Vanderbilt University Medical Center has officially renamed a street on its campus that honored the Confederacy.
Hospital officials say renaming Dixie Place — which runs beside a primary parking garage — has long been overdue. It will now be known as Vivien Thomas Way, after a pioneering instructor of surgery.
“Dixie, as a name, is an anathema to people of all races who seek to advance the cause of civil rights for the marginalized people who live here in this country and this city,” Dr. André Churchwell, the hospital’s chief diversity officer, said at a ceremony Monday afternoon.
The dean of the medical school also apologized on behalf of the hospital.
“I am sorry that it took us far too long to understand and to act,” Dr. Jeffrey Balser said.
A group of current medical students led the effort to rename the street after Thomas, a Pearl High graduate who had no formal medical degree but helped develop a widely-used technique in cardiac surgery.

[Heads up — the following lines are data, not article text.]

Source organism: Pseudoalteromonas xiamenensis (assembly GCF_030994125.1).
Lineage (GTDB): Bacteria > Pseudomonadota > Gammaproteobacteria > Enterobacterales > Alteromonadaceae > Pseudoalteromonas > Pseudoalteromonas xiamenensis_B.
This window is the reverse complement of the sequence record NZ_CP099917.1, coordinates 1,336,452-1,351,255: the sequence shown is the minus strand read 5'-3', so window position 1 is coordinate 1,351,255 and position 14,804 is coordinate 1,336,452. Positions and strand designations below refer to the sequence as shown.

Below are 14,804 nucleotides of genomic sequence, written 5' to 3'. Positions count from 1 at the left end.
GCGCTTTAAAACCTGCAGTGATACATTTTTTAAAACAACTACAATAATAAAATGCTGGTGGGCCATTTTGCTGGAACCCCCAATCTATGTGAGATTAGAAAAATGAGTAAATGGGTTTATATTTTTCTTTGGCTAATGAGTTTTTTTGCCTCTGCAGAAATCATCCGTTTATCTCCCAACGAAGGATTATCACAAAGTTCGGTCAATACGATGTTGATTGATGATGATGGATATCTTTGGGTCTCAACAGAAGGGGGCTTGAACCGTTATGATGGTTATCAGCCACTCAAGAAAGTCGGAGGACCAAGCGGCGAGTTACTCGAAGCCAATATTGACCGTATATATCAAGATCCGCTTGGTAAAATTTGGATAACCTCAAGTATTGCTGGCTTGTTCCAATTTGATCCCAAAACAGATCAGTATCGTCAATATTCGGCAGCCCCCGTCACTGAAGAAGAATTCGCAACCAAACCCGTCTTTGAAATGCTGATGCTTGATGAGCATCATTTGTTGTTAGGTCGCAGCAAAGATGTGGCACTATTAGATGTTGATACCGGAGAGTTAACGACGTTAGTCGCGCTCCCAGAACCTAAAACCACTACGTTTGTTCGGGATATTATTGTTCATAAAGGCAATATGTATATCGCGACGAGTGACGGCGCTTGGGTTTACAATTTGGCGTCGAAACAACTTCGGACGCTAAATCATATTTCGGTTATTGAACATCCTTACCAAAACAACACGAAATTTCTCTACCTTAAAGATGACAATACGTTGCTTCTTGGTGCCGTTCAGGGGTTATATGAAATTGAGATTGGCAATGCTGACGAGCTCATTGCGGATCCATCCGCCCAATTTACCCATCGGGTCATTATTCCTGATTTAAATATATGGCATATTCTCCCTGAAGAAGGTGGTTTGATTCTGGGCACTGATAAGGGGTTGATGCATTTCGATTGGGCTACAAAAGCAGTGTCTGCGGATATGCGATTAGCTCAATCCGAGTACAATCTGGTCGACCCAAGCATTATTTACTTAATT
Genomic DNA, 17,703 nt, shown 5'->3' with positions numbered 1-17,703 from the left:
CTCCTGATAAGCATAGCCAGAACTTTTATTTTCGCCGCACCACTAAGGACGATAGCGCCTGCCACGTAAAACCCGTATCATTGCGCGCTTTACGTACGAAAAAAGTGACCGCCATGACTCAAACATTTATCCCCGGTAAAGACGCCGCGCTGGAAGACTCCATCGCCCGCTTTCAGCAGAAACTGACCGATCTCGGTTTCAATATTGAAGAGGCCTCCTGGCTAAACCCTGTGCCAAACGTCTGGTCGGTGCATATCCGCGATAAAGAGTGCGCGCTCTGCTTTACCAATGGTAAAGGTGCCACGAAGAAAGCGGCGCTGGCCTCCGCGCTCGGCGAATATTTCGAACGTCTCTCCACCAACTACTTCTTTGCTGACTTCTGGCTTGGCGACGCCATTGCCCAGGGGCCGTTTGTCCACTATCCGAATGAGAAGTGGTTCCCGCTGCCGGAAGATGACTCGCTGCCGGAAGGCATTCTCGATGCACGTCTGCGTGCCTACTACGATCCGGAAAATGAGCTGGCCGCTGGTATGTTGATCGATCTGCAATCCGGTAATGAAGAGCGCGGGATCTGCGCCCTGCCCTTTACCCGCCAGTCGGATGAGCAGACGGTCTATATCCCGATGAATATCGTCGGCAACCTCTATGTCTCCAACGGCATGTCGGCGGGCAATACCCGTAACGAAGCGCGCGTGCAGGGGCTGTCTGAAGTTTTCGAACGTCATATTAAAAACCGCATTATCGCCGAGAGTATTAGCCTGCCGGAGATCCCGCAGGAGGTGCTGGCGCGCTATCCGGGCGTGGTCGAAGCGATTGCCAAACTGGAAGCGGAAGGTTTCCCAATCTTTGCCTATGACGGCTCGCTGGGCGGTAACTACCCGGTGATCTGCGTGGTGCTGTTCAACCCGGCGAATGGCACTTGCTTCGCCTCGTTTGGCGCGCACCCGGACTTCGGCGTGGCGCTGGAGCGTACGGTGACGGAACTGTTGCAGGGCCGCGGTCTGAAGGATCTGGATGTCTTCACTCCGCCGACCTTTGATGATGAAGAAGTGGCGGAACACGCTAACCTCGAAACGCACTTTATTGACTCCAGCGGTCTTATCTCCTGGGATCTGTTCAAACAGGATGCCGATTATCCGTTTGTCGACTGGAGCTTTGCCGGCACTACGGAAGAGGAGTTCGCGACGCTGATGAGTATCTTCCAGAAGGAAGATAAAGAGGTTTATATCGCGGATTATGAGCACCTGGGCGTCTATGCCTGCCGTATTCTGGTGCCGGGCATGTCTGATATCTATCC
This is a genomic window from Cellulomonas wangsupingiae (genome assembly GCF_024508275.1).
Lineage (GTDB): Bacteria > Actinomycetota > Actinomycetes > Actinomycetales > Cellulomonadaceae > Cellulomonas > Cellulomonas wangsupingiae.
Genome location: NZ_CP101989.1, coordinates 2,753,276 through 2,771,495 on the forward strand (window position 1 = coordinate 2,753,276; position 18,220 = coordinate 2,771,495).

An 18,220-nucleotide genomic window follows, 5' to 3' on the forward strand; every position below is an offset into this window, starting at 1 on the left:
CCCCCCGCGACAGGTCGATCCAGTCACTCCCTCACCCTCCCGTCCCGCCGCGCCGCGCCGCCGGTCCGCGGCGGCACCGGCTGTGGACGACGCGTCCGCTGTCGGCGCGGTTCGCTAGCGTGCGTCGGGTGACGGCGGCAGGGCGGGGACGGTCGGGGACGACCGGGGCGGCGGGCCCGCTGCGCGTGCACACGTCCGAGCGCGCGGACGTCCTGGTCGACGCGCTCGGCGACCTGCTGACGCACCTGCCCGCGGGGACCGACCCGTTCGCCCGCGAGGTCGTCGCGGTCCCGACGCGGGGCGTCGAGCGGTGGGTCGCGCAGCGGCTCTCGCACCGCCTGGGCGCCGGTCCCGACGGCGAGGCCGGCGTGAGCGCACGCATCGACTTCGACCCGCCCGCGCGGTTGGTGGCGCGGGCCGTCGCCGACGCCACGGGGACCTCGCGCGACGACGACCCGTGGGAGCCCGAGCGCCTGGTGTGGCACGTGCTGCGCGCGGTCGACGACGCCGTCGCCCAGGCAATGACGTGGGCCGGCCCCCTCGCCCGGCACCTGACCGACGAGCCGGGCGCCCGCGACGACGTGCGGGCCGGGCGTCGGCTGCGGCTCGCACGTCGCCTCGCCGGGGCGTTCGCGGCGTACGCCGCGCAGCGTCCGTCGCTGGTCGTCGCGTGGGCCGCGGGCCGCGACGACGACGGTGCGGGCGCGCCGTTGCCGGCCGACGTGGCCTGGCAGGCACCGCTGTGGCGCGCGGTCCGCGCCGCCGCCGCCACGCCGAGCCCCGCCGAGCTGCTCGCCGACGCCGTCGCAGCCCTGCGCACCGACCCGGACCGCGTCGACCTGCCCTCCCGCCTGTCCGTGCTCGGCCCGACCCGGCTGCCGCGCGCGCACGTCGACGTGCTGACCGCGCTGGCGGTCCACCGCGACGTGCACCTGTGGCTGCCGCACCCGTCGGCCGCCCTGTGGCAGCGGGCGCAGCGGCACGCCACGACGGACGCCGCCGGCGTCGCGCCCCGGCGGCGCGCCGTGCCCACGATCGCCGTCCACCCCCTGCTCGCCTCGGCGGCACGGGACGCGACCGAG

In 1930, Thomas took a job in the surgical lab of Dr. Alfred Blalock. Due to institutional racism, Thomas was classified and paid like a janitor despite by the mid-1930s doing the work of a postdoctoral researcher.
When Blalock moved to Johns Hopkins University in the 1940s to become the chief of surgery, Thomas went along with him. He helped discover a surgical solution for blue baby syndrome by operating first on a dog. Thomas then stood on a stool behind Blalock, coaching him through the first procedure on a human toddler.
Thomas was given an honorary doctorate from Johns Hopkins and hired as a faculty member near the end of his career. But he was given very little credit for his medical achievements during his lifetime. He died in 1985 at the age of 75.